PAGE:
The five-month record of keeping initial weekly jobless claims below one million remains intact — but only barely. Despite expectations that the Phase 4 relief package might have contained the job destruction of new COVID-19 restrictions on commerce, new jobless claims soared by 181,000 to 965,000, far above expectations set by economists.
More worrisome is the reversal of paid jobless benefits. Those had been on a steady decline over the past several months even while the topline number had plateaued since late September. This week, however, the number fo people receiving paid benefits jumped back upward by nearly 200K, emphasis mine:
In the week ending January 9, the advance figure for seasonally adjusted initial claims was 965,000, an increase of 181,000 from the previous week’s revised level. The previous week’s level was revised down by 3,000 from 787,000 to 784,000. The 4-week moving average was 834,250, an increase of 18,250 from the previous week’s revised average. The previous week’s average was revised down by 2,750 from 818,750 to 816,000.
The advance seasonally adjusted insured unemployment rate was 3.7 percent for the week ending January 2, an increase of 0.2 percentage point from the previous week’s unrevised rate. The advance number for seasonally adjusted insured unemployment during the week ending January 2 was 5,271,000, an increase of 199,000 from the previous week’s unrevised level of 5,072,000. The 4-week moving average was 5,215,750, a decrease of 59,000 from the previous week’s unrevised average of 5,274,750.
Some of this might reflect pent-up filings from the past few weeks. Holidays, especially broadly celebrated holidays where businesses largely go dormant anyway, tend to produce delayed bounces or troughs like this in the first full normal week afterward. This bounce looks more significant than just a holiday adjustment, as CNBC points out that this is the highest level since August.
The culprit is pretty obvious, however:
Still, the number for the week ended Jan. 9 was another sign of economic turmoil brought on by restrictions in activity aimed at combating the virus spread. The total was the highest since the week of Aug. 22, when just over 1 million claims were filed.
Continuing claims also were higher, rising 199,000 to 5.27 million. That figure runs a week behind the weekly claims total and increased for the first time since late November. …
The increase in claims was spread across a handful of state, mostly those with more stringent restrictions on businesses.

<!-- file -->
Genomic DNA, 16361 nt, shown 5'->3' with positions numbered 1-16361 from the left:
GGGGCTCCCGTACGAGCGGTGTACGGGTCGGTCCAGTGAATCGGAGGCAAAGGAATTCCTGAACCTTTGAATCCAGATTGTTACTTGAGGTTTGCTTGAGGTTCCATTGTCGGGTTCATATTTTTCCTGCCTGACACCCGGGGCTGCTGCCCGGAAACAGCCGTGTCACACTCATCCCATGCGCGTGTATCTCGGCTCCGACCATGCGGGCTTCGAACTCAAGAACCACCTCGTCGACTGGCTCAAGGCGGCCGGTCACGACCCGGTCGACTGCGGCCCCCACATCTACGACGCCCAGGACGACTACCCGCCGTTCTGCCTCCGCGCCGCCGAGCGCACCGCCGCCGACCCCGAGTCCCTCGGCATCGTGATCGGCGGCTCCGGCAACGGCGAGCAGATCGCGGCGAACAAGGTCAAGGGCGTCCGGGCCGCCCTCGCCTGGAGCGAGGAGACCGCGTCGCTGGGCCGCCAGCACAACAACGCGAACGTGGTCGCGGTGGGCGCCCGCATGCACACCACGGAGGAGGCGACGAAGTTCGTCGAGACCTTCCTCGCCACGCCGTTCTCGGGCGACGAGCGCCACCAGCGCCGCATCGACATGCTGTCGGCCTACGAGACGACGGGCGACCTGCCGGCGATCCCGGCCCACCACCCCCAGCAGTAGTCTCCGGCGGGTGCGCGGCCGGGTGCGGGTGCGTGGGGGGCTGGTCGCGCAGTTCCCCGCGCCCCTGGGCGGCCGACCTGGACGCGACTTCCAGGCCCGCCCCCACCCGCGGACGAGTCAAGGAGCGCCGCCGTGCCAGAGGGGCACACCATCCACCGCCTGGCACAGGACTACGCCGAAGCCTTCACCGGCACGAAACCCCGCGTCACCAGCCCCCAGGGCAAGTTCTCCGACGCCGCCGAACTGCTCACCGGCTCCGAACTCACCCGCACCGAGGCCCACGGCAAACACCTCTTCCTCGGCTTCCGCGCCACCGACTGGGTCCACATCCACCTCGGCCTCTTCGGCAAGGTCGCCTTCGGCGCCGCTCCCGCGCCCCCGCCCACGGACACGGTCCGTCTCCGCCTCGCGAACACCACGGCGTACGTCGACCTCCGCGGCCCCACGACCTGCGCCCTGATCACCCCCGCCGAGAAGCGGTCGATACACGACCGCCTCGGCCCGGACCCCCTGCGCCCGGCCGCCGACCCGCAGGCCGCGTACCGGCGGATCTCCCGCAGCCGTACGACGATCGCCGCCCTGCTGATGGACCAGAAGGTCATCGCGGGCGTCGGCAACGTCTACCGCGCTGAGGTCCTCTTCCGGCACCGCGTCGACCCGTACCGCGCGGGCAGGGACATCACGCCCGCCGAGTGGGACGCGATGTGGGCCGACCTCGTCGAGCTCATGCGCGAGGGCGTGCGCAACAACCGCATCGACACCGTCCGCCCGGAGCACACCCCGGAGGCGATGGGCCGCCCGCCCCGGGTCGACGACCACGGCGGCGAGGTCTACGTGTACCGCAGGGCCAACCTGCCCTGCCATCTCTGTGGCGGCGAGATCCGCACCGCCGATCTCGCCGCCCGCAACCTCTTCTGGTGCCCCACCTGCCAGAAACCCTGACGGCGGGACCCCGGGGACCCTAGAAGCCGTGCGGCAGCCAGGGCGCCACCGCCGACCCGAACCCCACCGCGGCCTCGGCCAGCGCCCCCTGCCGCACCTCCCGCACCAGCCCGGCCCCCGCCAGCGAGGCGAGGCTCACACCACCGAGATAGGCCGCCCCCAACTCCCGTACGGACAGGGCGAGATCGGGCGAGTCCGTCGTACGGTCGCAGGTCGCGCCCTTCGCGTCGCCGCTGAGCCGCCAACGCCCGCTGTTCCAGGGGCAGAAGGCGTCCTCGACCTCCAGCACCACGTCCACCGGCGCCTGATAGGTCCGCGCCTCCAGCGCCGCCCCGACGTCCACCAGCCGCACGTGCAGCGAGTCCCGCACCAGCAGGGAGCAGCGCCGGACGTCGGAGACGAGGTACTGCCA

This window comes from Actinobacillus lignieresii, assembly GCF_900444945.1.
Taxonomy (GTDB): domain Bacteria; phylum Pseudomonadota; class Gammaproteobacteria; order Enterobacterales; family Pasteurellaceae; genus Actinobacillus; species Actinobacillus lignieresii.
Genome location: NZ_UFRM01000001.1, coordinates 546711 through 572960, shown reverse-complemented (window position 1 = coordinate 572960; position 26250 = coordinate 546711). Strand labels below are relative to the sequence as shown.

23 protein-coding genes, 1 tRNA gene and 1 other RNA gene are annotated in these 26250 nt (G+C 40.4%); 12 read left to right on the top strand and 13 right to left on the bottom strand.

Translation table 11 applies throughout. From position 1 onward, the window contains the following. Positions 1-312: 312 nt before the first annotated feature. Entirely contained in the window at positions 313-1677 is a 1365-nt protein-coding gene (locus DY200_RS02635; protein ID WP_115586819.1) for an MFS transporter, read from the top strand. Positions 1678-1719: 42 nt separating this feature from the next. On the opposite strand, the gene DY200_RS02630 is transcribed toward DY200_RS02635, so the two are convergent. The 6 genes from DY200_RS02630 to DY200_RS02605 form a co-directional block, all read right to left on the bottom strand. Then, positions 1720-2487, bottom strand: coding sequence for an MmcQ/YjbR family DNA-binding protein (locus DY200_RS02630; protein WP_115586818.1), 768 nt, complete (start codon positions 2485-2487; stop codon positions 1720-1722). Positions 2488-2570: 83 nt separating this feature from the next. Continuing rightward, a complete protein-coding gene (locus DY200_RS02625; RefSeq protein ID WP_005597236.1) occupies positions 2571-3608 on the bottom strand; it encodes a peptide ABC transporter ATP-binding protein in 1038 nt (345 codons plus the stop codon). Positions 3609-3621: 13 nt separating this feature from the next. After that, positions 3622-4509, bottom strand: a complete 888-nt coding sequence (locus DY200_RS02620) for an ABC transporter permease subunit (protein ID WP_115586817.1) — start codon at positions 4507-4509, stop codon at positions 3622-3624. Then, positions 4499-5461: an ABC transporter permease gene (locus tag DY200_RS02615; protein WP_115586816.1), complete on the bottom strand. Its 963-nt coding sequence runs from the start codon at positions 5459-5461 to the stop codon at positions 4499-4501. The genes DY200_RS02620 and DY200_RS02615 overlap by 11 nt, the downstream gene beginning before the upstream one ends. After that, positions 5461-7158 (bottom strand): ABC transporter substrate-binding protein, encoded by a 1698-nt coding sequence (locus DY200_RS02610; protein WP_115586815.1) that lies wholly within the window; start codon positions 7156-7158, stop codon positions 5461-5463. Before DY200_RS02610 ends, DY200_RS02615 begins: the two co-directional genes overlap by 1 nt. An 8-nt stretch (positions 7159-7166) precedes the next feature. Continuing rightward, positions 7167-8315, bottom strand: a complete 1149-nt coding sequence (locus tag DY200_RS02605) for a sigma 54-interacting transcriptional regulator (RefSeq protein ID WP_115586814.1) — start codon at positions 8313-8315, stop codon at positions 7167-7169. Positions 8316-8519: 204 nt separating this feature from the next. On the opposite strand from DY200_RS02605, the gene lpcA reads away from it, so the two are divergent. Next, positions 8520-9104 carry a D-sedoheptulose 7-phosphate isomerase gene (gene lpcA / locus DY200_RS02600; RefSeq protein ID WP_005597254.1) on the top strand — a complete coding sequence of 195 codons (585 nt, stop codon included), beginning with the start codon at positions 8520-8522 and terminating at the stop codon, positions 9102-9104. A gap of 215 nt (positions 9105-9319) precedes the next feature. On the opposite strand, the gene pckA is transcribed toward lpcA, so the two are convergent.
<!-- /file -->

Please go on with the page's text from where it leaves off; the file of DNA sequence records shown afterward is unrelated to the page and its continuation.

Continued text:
Illinois, where Chicago has clamped down on restaurants, saw a jump of 51,280, according to unadjusted data. Other big gainers were California, which doesn’t even allow outdoor dining and saw its claims number rise by 20,587, a 13% increase. New York rose by 15,559.
However, several states with relatively loose restrictions also saw noticeable gains. Florida saw its claims more than double to 50,747, while Texas saw a 14,282 increase.
This is destruction brought on by government policies, not by organic economic issues. The pandemic shutdowns have cratered employment, and it’s worse where the shutdowns have been more draconian. The Phase 4 relief bill only applies a salve to those problems — it doesn’t solve them.
The real solution to this economic problem is scientific. Widespread vaccination against COVID-19 is the best way to safely reopen the economy, but thus far the government is off to a poor start. Reuters reported yesterday that the US has delivered 10 million first-dose vaccinations, but that’s only 3% of the population.
The problem in this case isn’t so much in Washington, but in the states themselves. Can a new recommendation by the CDC fix that?
The United States reached 10.2 million inoculations one day after the CDC and Trump administration gave new guidance to U.S. states on who should receive the shots first. Strict rules putting healthcare workers first in line had slowed the rollout. Now states are urged to vaccinate anyone over 65 as well.
California moved on Wednesday to do just that, designating all individuals 65 and older eligible to begin receiving vaccines, adding 6.6 million people to the rolls of those qualified to be immunized, Governor Gavin Newsom said.
The move bumps senior citizens, regardless of whether they have underlying medical conditions, to the top of the priority list for vaccine recipients, just behind front-line healthcare workers and residents and staff of nursing homes.
California, like many states, has struggled to use up as much vaccine as it received in initial allotments from the federal government, administering only about a third of the nearly 2.5 million doses shipped to the state as of Monday.
That’s 1.7 million first doses sitting on shelves that could be used to help lower community transmission rates if they went into arms of Californians. The data from Israel yesterday showed how effective even one dose can be within a fortnight of inoculation. Transmission rates declined by 33%-60% just from that first dose after 14 days with the Pfizer vaccine, and Moderna’s Phase 3 trial data had shown similar results.
The solution to this economic problem, therefore, is to get these doses into everyone’s arms as fast as possible rather than stage them and delay that distribution. That would give us more room to reopen commerce and start reversing the destruction of employment that also has serious health consequences for the population, and would still help protect more vulnerable members by lowering community transmission rates and spread. If the incoming Biden administration wants to come up with a “stimulus,” that’s the injection this economy needs most.